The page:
Alesi's Pizza (4110 Johnston St) – I know you're thinkin' "I didn't come to south Louisiana to eat burgers and pizza!" Trust me. Alesi's has been a locals' fave since the '50s. Cool old neon pizza-throwing sign out front. Their pizza is thin, slightly sweet and old-school. Another great pie in town is Deano's – try the crabmeat-and-mushroom "Marie Laveau" or the Cajun sausage, shrimp and jalapeño "Cajun Executioner." And all the I-tal joints in town offer scrumptious antipasto "wop" salads, for those of you descendant of the old country.

Don's Downtown (301 E Vermilion St) – Since 1934. Start with a "Cliff" old fashioned. Seafood gumbo, crawfish bisque, quail, frog legs and a slammin' hamburger steak or ribeye done étouffée style. Just off of Parc Sans Souci ... the bar there definitely makes for a good clubhouse during Downtown Alive!

Don's Seafood Hut (4309 Johnston St) – The cousin of Don's downtown. They got in a family fight a few generations back ... now everbody wins! Great seafood ... start with char-grilled oysters and then order off menu as follows: "Cajun fried rice with lump crabmeat and a filet kabob (medium rare) on top." Feeds two or makes for a great large table appetizer. I'll buy (and then escort you directly to the edge of town) if you don't like it.

Creole Lunch House (713 12th St) – Creole soul food. Get a "stuffed bread" to accompany any order, or on its own with sides. It's like a zydeco hot pocket. Meatball and chicken fricassée!

Bread & Circus (258 Bendel Rd) – Hipster and delicious deli cum rock'n'roll dining. Awesome cane-glazed fried chicken and cured meats and pork belly ramen.

Poupart's & Keller's Bakery (1902 West Pinhook Road & 1012 Jefferson) - Morning coffee and confections. Both done en francais.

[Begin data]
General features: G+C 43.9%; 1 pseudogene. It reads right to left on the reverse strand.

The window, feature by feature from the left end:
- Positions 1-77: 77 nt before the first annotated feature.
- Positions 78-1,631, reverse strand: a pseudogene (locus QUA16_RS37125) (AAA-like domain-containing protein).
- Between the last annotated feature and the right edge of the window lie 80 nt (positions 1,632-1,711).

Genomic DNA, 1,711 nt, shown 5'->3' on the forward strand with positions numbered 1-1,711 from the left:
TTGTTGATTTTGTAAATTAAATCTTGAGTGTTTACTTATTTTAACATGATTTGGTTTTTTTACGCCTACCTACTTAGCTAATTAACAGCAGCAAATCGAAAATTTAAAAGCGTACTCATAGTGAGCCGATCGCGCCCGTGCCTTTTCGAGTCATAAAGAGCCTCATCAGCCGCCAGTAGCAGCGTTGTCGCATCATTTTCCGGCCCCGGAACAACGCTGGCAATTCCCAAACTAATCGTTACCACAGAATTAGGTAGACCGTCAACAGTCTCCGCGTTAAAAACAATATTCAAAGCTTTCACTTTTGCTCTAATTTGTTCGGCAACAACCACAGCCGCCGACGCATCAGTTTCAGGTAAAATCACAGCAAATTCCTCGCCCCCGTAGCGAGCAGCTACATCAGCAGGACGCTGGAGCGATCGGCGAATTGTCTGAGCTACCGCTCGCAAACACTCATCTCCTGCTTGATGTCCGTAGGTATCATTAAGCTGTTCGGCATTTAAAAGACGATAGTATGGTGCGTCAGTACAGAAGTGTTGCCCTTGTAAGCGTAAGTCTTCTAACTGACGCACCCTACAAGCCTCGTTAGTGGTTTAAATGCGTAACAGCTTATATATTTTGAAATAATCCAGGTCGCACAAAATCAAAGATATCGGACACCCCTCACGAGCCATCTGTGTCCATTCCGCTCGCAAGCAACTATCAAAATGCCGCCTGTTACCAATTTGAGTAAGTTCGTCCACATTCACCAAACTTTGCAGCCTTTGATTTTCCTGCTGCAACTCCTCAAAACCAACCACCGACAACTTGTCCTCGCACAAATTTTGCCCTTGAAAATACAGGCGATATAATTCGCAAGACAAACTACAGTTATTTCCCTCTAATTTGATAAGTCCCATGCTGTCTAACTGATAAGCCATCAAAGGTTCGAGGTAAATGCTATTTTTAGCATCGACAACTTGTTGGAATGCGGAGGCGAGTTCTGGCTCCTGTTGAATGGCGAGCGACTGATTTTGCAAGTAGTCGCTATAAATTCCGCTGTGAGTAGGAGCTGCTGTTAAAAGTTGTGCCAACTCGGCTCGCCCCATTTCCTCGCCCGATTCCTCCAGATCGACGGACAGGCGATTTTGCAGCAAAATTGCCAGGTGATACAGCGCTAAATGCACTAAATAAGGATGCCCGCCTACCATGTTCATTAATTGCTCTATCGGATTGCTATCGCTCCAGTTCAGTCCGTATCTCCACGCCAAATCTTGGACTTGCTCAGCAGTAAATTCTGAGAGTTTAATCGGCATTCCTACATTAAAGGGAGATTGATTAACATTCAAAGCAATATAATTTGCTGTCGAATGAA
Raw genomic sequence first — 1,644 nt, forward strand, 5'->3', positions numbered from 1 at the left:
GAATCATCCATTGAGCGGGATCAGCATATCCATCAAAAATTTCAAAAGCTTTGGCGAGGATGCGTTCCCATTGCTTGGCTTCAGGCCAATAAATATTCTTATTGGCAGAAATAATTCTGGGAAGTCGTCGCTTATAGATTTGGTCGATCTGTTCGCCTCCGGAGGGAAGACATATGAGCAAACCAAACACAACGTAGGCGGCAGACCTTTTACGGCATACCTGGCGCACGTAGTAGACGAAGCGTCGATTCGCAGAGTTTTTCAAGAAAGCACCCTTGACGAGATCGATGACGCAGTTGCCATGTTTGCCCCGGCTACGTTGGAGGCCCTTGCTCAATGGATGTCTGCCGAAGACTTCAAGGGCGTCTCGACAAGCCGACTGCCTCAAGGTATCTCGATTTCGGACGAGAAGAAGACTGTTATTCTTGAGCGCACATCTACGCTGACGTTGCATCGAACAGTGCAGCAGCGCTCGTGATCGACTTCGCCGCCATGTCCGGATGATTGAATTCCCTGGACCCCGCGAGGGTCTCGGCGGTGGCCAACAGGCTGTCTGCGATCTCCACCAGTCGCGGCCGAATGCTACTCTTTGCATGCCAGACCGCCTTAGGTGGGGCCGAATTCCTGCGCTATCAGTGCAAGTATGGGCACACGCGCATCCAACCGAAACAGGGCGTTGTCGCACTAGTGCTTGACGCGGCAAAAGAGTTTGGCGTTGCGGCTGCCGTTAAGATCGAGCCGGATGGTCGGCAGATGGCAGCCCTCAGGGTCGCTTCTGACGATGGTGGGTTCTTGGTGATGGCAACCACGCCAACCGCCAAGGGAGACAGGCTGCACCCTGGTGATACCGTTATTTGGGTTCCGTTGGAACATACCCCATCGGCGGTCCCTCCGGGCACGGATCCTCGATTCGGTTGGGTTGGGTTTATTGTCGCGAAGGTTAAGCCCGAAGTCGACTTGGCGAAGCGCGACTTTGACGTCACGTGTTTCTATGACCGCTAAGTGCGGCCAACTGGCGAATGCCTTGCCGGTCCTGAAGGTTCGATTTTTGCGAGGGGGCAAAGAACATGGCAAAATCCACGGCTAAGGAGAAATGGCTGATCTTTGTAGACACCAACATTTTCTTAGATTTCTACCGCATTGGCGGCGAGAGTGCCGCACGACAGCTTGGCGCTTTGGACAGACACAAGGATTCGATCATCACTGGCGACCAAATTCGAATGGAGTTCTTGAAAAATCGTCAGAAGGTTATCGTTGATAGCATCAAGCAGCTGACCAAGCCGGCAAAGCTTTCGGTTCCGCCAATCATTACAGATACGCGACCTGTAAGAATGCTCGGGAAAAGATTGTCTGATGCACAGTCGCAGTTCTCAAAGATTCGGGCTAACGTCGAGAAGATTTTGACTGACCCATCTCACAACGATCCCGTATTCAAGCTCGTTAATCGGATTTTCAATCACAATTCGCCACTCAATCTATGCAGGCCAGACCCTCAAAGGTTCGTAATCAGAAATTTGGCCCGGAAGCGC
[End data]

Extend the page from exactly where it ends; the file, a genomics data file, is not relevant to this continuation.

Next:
Charley G's (3809 Ambassador Caffery Pkwy) – Fine dining in a casual but cool deco-city grill decor. I like a booth in the bar. Fresh wood-grilled gulf fish and duck.

Poor Boy's Riverside Inn (240 Tubing Rd, Broussard, LA) – Old school seafood recipes done right and in a comfortable atmosphere. Crabmeat au gratin. Seafood salad!

Olde Tyme Grocery (218 W St Mary Blvd) – Killer po-boy sandwiches. Fried shrimp or roast beef and Swiss. Roll your sleeves up and let the gravy roll down to your elbows.

Saint Street Inn (407 Brook Ave) – My fave "hidden gem" restaurant. Near campus/downtown. Chef Ashley is a culinary star on the rise at this small, laid back, screen door porch restaurant. Miso gulf fish and whipped sweet potatoes. Scotch egg starter.

Pamplona (631 Jefferson St) – Spanish tapas in a cozy but sophisticated Euro-vibe bar scene/dining room. See "CC C'est What" Vol. 1.

Tsunami (412 Jefferson St) – Sushi. See "CC C'est What" Vol. 1.

Country Cuisine (709 N University Ave) – Soul food and Sunday bar b que lunches. Fried poke chop sang-wich!

MaeSone Noodle House (4807 Johnston St) – The Vietnamese have thrived as fishermen and rice farmers in South Louisiana. This place is the real deal. Delicious pho and semi-healthy cuisine, for when you're tired of the poke chops and gumbo.